Hi all, I certainly do not wish to engage in a battle of wit over which papers more accurately represent reality regarding this contentious topic. However, I
        Message 3 of 10 , Apr 22 7:28 AM
          Hi all,
          I certainly do not wish to engage in a battle of wit over which papers more accurately represent reality regarding this contentious topic. However, I personally believe that many studies demonstrate a distinct bias which renders them useless. So, I would suggest that objectivity and lack of agenda are paramount in teasing out the truth in these conjectures. Also, I would tend to gravitate toward more recent work, such as:

          Overall, these studies suggest that plant – pollinator interaction
          networks are quite plastic and permeable to invasion by
          alien species, but the structure of networks is relatively robust
          to invasion. However, there is some evidence to suggest the
          function of invaded networks in terms of pollination services
          may be compromised. Even less is known about the effects of
          alien pollinators on network structure and function or of alien
          species on plant and pollinator reproduction. Additional empirical
          work, ideally with interaction data pre-invasion, during invasion,
          and post-removal, is sorely needed. In particular, we
          may be facing unexpected consequences for plant – pollinator
          networks from management and removal of invaders. The magnitude
          and direction of the effects of invader removal may depend
          on the density and spatiotemporal extent of invasion and
          removal, the degree of invader integration into community interactions,
          and effects on native plant and pollinator population
          dynamics since invasion.

          THE FUTURE OF PLANT – POLLINATOR DIVERSITY:
          UNDERSTANDING INTERACTION NETWORKS ACROSS
          TIME, SPACE, AND GLOBAL CHANGE
          Laura A. Burkle and Ruben Alarcon
          American Journal of Botany 98(3): 528–538. 2011.
        • Peter Loring Borst
          Hi all, I certainly do not wish to engage in a battle of wit over which papers more accurately represent reality regarding this contentious topic. However, I
          Message 4 of 10 , Apr 22 7:28 AM
            Hi all,
            I certainly do not wish to engage in a battle of wit over which papers more accurately represent reality regarding this contentious topic. However, I personally believe that many studies demonstrate a distinct bias which renders them useless. So, I would suggest that objectivity and lack of agenda are paramount in teasing out the truth in these conjectures. Also, I would tend to gravitate toward more recent work, such as:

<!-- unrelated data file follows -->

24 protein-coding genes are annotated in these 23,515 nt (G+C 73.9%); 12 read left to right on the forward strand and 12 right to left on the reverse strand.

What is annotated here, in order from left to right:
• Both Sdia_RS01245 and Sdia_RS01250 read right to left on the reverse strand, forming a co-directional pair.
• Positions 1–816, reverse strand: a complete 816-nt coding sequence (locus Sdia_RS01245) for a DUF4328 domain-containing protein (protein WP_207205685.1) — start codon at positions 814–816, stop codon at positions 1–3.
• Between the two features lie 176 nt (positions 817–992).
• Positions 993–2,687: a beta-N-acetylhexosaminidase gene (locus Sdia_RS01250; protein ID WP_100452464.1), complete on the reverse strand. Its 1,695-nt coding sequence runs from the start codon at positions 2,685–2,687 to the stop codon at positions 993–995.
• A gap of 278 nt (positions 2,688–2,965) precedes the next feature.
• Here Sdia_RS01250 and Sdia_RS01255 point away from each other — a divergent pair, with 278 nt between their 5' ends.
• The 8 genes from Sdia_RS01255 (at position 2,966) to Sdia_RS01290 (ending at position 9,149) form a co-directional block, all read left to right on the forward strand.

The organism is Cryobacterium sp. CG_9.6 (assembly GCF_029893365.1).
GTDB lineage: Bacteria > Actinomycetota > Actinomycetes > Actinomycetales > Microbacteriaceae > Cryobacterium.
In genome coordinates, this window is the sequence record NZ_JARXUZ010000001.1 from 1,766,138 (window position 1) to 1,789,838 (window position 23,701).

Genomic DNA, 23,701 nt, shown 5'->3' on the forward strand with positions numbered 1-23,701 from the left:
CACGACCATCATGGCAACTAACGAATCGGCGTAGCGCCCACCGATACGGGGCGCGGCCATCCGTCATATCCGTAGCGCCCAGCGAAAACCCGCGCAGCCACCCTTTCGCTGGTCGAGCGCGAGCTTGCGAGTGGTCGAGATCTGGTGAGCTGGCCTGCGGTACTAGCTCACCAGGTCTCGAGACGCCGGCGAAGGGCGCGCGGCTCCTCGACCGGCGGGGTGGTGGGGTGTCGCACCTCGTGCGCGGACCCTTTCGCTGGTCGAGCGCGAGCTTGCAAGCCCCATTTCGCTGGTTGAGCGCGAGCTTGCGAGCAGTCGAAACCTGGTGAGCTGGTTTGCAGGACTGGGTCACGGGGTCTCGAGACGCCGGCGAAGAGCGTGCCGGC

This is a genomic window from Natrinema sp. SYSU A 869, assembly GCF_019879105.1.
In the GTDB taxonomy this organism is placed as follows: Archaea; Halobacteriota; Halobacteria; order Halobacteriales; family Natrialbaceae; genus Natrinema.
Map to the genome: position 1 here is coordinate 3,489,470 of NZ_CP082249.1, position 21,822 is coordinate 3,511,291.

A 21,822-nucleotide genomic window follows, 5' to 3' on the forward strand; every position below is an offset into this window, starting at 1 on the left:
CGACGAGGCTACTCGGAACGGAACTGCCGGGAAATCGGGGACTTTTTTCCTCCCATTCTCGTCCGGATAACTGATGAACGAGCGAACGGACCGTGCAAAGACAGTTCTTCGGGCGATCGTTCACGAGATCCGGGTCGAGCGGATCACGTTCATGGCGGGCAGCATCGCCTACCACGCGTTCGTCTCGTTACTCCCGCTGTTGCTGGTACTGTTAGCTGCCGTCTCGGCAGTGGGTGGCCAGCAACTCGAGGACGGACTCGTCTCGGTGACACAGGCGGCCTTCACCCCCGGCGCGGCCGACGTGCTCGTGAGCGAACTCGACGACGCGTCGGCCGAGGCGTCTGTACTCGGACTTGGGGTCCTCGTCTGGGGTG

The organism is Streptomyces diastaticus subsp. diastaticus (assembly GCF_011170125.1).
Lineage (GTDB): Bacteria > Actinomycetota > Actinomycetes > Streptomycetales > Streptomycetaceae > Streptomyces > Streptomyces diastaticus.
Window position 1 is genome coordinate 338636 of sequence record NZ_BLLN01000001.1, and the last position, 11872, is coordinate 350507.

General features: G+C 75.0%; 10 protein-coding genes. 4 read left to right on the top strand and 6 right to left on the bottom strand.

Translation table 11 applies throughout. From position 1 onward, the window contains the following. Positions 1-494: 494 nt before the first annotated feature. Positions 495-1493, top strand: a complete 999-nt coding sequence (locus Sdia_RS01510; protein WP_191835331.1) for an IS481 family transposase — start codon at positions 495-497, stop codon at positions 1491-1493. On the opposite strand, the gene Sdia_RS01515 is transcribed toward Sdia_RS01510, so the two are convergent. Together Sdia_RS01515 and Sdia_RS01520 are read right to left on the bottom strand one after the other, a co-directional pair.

Overall, these studies suggest that plant – pollinator interaction
            networks are quite plastic and permeable to invasion by
            alien species, but the structure of networks is relatively robust
            to invasion. However, there is some evidence to suggest the
            function of invaded networks in terms of pollination services
            may be compromised. Even less is known about the effects of
            alien pollinators on network structure and function or of alien
            species on plant and pollinator reproduction. Additional empirical
            work, ideally with interaction data pre-invasion, during invasion,
            and post-removal, is sorely needed. In particular, we
            may be facing unexpected consequences for plant – pollinator
            networks from management and removal of invaders. The magnitude
            and direction of the effects of invader removal may depend
            on the density and spatiotemporal extent of invasion and
            removal, the degree of invader integration into community interactions,
            and effects on native plant and pollinator population
            dynamics since invasion.

            THE FUTURE OF PLANT – POLLINATOR DIVERSITY:
            UNDERSTANDING INTERACTION NETWORKS ACROSS
            TIME, SPACE, AND GLOBAL CHANGE
            Laura A. Burkle and Ruben Alarcon
            American Journal of Botany 98(3): 528–538. 2011.
          • Laurence Packer
            Greetings Sam is right about Lasioglossum leucozonium as being abundant and probably having arrived as a single female (the genetic data supporting that view
            Message 5 of 10 , Apr 22 7:53 AM
              Greetings